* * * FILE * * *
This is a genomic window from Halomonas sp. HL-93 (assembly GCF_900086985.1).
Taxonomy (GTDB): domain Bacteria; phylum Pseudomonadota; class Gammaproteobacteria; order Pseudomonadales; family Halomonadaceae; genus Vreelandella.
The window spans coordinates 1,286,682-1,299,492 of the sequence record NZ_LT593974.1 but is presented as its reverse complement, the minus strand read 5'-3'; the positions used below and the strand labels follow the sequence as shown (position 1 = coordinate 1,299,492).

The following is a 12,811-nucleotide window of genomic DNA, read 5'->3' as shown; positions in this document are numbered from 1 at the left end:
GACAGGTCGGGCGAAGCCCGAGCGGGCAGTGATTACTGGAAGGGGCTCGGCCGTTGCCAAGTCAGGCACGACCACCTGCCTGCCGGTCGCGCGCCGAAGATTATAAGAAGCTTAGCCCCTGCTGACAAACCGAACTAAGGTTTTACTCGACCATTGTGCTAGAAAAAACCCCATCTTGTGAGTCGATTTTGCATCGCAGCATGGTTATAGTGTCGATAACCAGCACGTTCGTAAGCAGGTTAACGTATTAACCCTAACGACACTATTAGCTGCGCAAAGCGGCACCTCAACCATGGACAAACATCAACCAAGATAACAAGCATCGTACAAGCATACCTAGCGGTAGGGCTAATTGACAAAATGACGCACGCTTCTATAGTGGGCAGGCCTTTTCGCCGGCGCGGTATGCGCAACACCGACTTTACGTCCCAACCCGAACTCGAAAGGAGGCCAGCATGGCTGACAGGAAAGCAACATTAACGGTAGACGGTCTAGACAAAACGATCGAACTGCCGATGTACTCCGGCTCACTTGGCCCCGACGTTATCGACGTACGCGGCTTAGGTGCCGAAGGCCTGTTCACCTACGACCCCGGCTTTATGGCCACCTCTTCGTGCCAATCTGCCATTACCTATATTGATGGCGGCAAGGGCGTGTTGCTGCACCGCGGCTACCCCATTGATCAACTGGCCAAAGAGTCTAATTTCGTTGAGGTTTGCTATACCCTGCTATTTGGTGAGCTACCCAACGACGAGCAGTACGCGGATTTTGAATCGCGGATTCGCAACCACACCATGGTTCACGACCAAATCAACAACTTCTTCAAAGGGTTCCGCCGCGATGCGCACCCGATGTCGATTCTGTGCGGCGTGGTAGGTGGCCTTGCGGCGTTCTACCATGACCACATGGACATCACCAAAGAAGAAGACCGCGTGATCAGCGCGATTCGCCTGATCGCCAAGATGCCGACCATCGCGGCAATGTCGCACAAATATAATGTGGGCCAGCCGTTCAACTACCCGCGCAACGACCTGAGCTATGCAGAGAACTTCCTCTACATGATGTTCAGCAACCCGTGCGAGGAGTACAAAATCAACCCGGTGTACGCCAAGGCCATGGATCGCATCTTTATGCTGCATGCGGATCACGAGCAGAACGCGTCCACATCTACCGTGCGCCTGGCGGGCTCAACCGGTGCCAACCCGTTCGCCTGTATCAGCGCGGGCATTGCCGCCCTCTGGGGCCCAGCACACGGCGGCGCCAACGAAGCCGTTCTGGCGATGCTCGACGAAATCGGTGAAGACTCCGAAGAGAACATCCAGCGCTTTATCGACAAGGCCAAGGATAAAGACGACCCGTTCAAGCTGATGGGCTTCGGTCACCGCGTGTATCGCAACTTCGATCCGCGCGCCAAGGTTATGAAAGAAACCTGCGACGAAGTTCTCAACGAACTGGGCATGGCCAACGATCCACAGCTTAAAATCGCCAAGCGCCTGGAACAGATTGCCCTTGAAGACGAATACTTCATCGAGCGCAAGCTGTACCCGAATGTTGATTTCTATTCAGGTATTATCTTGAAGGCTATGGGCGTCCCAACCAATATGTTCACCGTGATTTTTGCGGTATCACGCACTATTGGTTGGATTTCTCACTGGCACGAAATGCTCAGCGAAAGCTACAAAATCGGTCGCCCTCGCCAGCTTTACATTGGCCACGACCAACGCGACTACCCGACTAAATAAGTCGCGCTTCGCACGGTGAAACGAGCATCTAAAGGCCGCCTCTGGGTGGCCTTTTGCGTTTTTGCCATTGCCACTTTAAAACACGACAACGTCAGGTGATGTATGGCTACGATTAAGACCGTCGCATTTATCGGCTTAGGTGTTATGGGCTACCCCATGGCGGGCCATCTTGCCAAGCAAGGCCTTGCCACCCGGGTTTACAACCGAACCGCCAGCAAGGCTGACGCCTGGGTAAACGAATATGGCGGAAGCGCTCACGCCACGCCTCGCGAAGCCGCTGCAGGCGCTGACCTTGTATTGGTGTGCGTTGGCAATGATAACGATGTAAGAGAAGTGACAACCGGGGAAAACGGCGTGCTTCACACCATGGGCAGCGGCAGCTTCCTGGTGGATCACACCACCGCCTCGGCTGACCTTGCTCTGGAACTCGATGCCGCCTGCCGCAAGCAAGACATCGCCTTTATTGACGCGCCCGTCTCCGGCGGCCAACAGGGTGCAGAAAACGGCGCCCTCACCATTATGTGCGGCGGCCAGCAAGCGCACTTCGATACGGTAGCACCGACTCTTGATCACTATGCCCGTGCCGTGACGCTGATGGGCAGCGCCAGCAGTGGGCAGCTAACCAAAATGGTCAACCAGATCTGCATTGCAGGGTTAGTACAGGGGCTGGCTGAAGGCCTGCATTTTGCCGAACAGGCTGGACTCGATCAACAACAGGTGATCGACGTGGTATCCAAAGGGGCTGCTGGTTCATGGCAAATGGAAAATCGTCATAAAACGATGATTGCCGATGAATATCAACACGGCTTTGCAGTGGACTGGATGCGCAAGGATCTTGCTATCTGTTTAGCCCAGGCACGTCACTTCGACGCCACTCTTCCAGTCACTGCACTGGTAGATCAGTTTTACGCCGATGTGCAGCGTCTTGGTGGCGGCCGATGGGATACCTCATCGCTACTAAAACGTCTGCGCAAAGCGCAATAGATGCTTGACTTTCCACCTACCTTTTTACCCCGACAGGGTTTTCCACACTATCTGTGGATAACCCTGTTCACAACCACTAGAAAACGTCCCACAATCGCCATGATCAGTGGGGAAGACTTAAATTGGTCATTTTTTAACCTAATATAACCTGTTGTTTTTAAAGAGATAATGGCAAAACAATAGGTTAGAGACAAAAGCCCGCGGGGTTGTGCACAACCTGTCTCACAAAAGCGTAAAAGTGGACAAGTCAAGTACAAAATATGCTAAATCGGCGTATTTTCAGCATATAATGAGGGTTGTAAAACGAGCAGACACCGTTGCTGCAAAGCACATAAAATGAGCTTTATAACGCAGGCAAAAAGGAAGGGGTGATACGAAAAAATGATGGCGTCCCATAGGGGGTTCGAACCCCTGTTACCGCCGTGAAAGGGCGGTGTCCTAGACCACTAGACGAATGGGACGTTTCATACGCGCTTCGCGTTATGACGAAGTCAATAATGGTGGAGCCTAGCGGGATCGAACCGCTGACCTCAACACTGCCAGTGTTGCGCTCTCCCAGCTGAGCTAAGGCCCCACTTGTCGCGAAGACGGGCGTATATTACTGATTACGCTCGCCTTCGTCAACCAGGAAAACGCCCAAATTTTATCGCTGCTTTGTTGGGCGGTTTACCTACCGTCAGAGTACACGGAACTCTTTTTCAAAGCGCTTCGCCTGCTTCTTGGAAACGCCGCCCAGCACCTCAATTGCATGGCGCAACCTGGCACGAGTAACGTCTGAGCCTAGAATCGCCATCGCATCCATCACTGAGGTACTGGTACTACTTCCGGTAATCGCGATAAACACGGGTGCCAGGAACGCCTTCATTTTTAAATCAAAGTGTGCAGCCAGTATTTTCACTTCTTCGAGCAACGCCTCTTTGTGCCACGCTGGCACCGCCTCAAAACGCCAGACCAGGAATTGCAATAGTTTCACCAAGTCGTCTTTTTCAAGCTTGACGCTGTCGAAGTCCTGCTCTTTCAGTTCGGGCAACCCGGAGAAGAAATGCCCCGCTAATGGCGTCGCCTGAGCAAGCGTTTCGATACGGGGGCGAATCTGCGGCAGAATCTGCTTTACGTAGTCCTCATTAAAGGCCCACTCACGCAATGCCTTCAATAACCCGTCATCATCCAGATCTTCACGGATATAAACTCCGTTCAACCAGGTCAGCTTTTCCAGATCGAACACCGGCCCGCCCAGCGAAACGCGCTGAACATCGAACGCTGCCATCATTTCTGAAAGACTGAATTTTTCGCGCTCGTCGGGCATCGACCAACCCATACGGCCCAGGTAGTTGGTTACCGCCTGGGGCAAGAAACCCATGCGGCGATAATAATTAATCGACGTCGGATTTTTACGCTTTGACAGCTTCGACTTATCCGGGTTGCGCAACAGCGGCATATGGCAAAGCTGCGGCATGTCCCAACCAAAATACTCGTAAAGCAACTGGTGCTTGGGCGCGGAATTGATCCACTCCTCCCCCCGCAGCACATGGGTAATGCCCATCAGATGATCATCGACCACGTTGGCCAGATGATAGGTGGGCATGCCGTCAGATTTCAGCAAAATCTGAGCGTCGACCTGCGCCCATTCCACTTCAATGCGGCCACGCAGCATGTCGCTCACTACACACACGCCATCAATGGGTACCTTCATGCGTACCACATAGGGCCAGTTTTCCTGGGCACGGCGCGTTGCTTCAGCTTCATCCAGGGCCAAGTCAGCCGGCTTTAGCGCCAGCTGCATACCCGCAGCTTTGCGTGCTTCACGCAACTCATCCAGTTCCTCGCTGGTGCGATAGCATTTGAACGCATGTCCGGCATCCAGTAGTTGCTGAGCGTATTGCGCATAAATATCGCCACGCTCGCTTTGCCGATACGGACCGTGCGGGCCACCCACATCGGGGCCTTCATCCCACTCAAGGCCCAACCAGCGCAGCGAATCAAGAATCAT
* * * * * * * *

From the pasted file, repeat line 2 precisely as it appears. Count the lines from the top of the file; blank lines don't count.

Taxonomy (GTDB): domain Bacteria; phylum Pseudomonadota; class Gammaproteobacteria; order Pseudomonadales; family Halomonadaceae; genus Vreelandella.